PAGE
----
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Features Ministry Press Release

Father Bryan Zielenieski appointed new vicar for Renewal and Development


Father Bryan Zielenieski, pastor of St. Mary in Swormville, has been chosen to lead the diocesan Road to Renewal initiative.

Bishop Michael Fisher has announced the appointment of Father Bryan Zielenieski as episcopal vicar for Renewal and Development. In this newly created role, Father Zielenieski will work with a small team to oversee the coordination of the Road to Renewal planning process that includes consultation, education and promotion of the renewal initiative among diocesan offices, parishes, schools and ministries.

“As we together advance the work of renewal across our diocese, it is clear to me that we would benefit from a dedicated team and leadership that will serve to coordinate the essential input and learnings being gathered from our parishes and schools, and as we define our most essential near- and long-term priorities. Toward this end, I am pleased to announce the appointment of Father Bryan Zielenieski as the episcopal vicar for Renewal and Development, a position that is effective immediately and which will report to me,” Bishop Fisher wrote in the announcement.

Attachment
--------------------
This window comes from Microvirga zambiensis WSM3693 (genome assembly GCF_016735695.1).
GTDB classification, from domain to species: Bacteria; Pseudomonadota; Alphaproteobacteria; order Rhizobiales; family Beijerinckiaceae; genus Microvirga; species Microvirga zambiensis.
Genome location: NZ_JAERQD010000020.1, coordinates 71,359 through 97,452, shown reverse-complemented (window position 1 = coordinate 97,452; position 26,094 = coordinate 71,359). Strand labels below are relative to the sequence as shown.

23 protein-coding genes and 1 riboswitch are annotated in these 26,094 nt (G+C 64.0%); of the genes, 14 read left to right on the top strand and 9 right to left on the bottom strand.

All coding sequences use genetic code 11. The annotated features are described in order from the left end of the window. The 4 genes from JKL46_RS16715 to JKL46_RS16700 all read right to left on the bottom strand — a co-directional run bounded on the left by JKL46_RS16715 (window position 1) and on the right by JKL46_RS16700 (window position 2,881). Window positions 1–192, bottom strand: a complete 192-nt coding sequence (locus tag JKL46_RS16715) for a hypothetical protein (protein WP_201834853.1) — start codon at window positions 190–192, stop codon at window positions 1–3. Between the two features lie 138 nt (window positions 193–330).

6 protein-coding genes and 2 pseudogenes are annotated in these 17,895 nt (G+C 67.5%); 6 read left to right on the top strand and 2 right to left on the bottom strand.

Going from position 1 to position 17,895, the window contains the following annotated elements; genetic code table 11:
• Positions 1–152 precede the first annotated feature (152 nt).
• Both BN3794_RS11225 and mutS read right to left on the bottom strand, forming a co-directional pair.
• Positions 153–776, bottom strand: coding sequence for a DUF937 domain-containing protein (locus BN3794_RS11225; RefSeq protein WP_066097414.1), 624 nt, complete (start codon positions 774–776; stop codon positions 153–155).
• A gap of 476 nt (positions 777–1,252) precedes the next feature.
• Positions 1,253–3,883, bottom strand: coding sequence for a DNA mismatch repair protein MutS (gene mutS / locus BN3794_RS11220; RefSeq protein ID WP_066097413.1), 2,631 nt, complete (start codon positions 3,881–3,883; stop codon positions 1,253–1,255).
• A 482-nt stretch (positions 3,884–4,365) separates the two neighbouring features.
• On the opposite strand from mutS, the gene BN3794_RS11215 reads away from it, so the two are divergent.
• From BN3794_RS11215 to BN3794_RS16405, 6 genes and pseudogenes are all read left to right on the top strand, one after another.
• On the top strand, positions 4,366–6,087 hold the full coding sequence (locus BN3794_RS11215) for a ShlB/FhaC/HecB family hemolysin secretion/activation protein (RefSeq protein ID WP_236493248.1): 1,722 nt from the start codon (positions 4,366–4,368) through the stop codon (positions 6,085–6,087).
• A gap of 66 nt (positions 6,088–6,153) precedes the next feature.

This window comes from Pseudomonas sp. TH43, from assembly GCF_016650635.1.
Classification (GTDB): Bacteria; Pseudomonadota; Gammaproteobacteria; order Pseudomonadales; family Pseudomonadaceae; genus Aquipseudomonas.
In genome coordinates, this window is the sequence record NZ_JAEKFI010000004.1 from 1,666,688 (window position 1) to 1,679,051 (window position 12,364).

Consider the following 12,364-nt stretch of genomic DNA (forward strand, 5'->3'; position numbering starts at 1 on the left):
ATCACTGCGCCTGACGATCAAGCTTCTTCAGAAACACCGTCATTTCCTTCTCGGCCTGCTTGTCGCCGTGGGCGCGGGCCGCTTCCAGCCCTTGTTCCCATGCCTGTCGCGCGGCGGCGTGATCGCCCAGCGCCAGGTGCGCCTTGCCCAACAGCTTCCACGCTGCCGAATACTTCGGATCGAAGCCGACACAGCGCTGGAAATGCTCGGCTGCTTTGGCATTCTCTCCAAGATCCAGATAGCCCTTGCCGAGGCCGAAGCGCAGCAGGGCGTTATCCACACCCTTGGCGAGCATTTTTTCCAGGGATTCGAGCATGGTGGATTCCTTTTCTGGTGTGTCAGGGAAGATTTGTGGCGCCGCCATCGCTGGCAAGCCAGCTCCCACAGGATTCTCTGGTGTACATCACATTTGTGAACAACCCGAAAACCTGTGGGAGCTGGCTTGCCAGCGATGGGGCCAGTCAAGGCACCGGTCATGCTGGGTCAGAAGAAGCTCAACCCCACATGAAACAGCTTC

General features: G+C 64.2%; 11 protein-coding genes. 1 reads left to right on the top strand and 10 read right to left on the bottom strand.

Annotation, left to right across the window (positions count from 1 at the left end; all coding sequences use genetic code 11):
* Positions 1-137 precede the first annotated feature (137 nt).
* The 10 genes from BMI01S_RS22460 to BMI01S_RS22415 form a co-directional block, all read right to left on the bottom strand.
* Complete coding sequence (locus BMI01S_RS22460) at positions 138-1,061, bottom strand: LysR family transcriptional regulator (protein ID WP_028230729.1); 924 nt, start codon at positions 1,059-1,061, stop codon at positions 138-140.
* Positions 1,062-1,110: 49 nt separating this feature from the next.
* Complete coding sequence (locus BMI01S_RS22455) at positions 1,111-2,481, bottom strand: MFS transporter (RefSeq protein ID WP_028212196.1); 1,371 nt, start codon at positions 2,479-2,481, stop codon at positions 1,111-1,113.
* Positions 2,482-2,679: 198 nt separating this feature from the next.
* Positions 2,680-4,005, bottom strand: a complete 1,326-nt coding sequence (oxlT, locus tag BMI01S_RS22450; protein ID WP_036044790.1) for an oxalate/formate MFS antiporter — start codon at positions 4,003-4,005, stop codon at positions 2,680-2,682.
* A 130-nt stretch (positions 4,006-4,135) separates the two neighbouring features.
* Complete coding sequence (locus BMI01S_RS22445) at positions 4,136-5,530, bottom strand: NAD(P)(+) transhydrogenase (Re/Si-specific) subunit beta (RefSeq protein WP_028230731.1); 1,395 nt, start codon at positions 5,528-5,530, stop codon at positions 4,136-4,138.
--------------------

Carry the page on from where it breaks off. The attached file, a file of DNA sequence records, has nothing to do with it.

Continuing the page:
This appointment is for a term of five years, effective March 9, and renewable at the pleasure of the bishop. Father Zielenieski will remain pastor at St. Mary’s in Swormville.

Father Zielenieski spoke with the Western New York Catholic about the new position.

WNYCatholic.org: Exactly what will you be doing in this new role?

Father Bryan Zielenieski: The position is vicar for Renewal and Development. So, in this role I’m supposed to be helping lead the Road to Renewal and helping us with our mission moving forward as a diocese.

Was there a directive from the bishop on how to do this?

There’s the diocesan Road to Renewal Task Force. The task force was created under Bishop (Edward B.) Scharfenberger and came up with some rough data and plans for how the renewal needs to take shape. I’m taking their recommendations and now it becomes my job to get the message out there that we’re doing this renewal, get more input through consultation and listening. Then we have to modify the plans as we see fit, based on all the input, and then actually implement what we come up with. So, it’s a lengthy process.

Is there a timeline of when this will be done, or when the next major hurdle will be?

No, there’s no specific timeline in place. The whole idea is that this renewal is really something that should be happening all the time. We’re just trying to get it started and get the ball rolling. Then it’s really looking at the mission of the Church and how do we constantly renew ourselves to be better. So, it’s a whole lifestyle change.

Can you define our short-term and long-term priorities?

The long-term priority is to certainly strengthen the parishes within the diocese, help people to make disciples and evangelize, and really be good stewards of the resources that have been given to us. Short-term goals are really identifying the immediate needs of our parishes and helping them to move forward post-pandemic.

Can you describe what the diocese will be like a year from now, or six months?